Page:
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Trump campaign's communications about Stormy Daniels hush-money come to light in unsealed documents

President Donald Trump walks off Marine One on

President Donald Trump walks off Marine One on July 17, 2019, in Washington, DC.  Photo Credit: Getty Images/Tasos Katopodis

Documents released by a judge's order on Thursday detailed a flurry of communications involving Donald Trump, his campaign team, personal lawyer Michael Cohen and others to engineer hush-money payments shortly before the 2016 election to an adult-film actress who said she had a sexual encounter with the president.

U.S. District Judge William Pauley in Manhattan on Wednesday had ordered that the material, used by prosecutors to obtain a 2018 search warrant for Cohen's home and office, be unsealed on Thursday morning. The judge found there was no reason to keep the documents secret after prosecutors told him that their investigation into the payments had ended.

Cohen, 52, pleaded guilty in August 2018 to violating campaign finance law by directing payments of $130,000 to porn star Stormy Daniels and $150,000 to Playboy model Karen McDougal to avert a scandal shortly before the 2016 presidential election. Both women have said they had sexual encounters with Trump more than a decade ago and that the money was meant to buy their silence. Trump has denied the encounters and in 2018 told reporters he knew nothing about a payment to Daniels.

The documents reveal frequent phone calls and text messages involving Cohen, Trump staffers and American Media Inc, the publisher of the National Enquirer tabloid newspaper, in a bid to prevent Daniels' account of a relationship with Trump from harming his election chances. Trump took part in some of the calls, the documents showed. One text from Cohen apparently described Trump as "pissed."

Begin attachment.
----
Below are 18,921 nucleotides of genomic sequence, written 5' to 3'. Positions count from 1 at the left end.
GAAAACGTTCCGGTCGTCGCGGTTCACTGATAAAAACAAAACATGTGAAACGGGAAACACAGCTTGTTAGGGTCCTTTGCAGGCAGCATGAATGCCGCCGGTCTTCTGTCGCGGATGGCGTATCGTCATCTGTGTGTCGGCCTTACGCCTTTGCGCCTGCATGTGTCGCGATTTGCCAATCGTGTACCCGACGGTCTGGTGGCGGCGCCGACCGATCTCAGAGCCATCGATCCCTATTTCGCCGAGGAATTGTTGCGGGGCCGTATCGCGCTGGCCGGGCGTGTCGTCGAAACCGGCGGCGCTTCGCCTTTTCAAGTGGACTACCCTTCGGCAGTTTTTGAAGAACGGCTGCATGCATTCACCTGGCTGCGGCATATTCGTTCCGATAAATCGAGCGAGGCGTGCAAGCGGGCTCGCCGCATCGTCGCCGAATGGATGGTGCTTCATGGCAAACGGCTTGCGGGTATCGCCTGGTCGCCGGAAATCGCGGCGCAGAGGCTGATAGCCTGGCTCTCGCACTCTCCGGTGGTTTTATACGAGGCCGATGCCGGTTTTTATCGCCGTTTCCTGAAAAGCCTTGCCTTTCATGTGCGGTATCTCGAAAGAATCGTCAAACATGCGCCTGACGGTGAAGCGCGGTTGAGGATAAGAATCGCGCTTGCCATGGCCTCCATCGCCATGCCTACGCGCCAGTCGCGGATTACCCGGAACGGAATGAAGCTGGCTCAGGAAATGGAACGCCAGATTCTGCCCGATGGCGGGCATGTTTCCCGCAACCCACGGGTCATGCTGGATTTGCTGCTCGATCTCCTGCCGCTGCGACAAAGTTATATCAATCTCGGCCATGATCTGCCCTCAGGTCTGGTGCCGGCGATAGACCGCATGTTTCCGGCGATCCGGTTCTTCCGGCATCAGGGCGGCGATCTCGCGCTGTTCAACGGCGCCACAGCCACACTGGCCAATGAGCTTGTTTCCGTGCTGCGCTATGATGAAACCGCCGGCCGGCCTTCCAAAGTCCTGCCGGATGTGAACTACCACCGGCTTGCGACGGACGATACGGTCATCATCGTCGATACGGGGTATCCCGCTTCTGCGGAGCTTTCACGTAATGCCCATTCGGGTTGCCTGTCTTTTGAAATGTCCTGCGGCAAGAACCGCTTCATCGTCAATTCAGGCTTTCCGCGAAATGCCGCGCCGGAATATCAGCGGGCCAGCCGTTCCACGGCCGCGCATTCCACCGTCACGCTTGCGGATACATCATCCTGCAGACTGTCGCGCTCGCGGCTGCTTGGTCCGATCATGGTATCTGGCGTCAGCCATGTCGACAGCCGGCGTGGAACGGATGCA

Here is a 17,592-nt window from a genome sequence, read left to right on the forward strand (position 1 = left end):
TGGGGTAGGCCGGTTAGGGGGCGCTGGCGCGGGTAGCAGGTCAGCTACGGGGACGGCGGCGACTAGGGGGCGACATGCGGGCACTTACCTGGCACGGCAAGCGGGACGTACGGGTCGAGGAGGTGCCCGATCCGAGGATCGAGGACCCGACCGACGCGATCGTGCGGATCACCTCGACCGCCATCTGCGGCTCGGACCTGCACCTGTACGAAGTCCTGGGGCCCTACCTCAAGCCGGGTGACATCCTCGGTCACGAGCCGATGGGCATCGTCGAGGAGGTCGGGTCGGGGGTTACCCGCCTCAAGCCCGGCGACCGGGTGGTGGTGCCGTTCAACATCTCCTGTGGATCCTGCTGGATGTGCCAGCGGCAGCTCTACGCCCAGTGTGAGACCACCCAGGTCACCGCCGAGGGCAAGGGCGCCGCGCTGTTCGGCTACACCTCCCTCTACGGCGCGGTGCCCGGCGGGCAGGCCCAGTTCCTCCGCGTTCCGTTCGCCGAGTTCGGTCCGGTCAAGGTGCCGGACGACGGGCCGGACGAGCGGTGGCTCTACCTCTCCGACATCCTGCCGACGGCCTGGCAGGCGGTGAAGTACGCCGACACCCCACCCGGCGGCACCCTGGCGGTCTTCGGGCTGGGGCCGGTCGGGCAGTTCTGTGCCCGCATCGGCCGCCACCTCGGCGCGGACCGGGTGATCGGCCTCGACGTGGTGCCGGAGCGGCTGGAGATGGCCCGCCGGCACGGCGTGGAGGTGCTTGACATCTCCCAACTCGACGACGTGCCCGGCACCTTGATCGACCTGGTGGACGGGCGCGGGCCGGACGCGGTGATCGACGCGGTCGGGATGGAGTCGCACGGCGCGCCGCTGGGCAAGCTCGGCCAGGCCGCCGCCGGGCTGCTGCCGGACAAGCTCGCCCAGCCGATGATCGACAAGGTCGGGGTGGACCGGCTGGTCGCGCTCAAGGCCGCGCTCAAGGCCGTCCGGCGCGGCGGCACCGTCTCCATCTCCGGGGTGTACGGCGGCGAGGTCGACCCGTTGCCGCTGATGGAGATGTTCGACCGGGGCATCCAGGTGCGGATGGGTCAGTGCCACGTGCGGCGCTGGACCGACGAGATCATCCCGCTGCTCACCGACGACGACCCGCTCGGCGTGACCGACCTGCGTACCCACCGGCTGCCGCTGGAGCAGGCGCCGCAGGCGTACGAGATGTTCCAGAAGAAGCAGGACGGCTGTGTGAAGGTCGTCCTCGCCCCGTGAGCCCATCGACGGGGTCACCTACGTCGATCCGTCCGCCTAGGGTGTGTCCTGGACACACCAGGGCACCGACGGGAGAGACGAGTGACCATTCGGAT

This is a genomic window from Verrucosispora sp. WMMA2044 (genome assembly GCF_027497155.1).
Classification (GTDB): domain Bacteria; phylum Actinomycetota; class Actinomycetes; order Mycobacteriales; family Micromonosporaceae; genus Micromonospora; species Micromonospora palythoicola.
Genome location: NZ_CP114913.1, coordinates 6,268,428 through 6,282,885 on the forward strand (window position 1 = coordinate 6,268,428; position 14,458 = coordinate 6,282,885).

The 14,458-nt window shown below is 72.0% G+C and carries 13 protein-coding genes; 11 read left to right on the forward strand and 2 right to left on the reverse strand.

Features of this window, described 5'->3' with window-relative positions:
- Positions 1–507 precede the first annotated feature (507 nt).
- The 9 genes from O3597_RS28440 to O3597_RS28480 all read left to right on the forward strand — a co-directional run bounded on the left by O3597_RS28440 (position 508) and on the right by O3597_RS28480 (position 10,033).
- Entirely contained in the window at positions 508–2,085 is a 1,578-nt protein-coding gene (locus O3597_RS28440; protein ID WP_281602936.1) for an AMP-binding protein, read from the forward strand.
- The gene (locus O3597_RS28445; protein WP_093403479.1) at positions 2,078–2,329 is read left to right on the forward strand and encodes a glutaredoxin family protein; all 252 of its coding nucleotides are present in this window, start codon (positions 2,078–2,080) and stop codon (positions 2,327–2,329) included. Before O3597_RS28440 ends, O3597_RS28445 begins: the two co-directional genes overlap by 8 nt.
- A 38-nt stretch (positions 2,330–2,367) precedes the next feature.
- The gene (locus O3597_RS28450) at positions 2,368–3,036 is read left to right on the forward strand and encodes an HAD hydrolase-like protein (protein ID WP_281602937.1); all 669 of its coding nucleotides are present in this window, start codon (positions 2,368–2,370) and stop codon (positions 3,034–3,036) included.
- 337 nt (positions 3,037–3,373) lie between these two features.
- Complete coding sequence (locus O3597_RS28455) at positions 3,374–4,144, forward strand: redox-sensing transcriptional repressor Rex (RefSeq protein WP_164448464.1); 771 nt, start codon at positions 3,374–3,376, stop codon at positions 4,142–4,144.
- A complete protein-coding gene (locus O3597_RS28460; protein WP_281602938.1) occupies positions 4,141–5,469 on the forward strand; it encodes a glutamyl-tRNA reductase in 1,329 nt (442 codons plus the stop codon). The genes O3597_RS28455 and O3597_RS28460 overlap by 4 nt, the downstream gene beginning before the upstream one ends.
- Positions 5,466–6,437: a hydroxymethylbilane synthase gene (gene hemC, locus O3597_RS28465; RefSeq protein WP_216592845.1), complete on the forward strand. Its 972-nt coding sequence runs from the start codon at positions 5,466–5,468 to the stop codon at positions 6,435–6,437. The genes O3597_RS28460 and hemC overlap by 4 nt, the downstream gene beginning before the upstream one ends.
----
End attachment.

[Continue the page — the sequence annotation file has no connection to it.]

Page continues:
The search warrant application described a phone call on Oct. 8, 2016, about a month before the election, involving Trump, Cohen and Hope Hicks, then the press secretary for Trump's presidential campaign, which prosecutors believed was to discuss paying to squash public reports of an affair between Trump and Daniels.

FLURRY OF CALLS

A few minutes after that call, Cohen called David Pecker, the president of American Media Inc who was close to Trump, and then received a call from another employee at AMI, which published the National Enquirer tabloid newspaper. A short time later, Cohen called Hicks back for about two minutes. Calls between the Trump campaign, AMI and Cohen continued through the evening.

Prosecutors said these calls were to discuss getting a payment to Keith Davidson, then an attorney for Daniels.

On Oct. 17, 2016, Cohen was involved in calls and texts as he feared the attempted settlement agreement might fall apart, according to the warrant application.

The documents indicated that Dylan Howard, chief content officer at AMI, believed Daniels might be trying to sell her story to a news outlet after all.

"I'm told they're going with DailyMail," Howard wrote in a text to Cohen late that afternoon, referring to a British tabloid. "Are you aware?" The pair quickly got on the phone. Cohen tried to call Trump but appears to have been unsuccessful, the documents showed.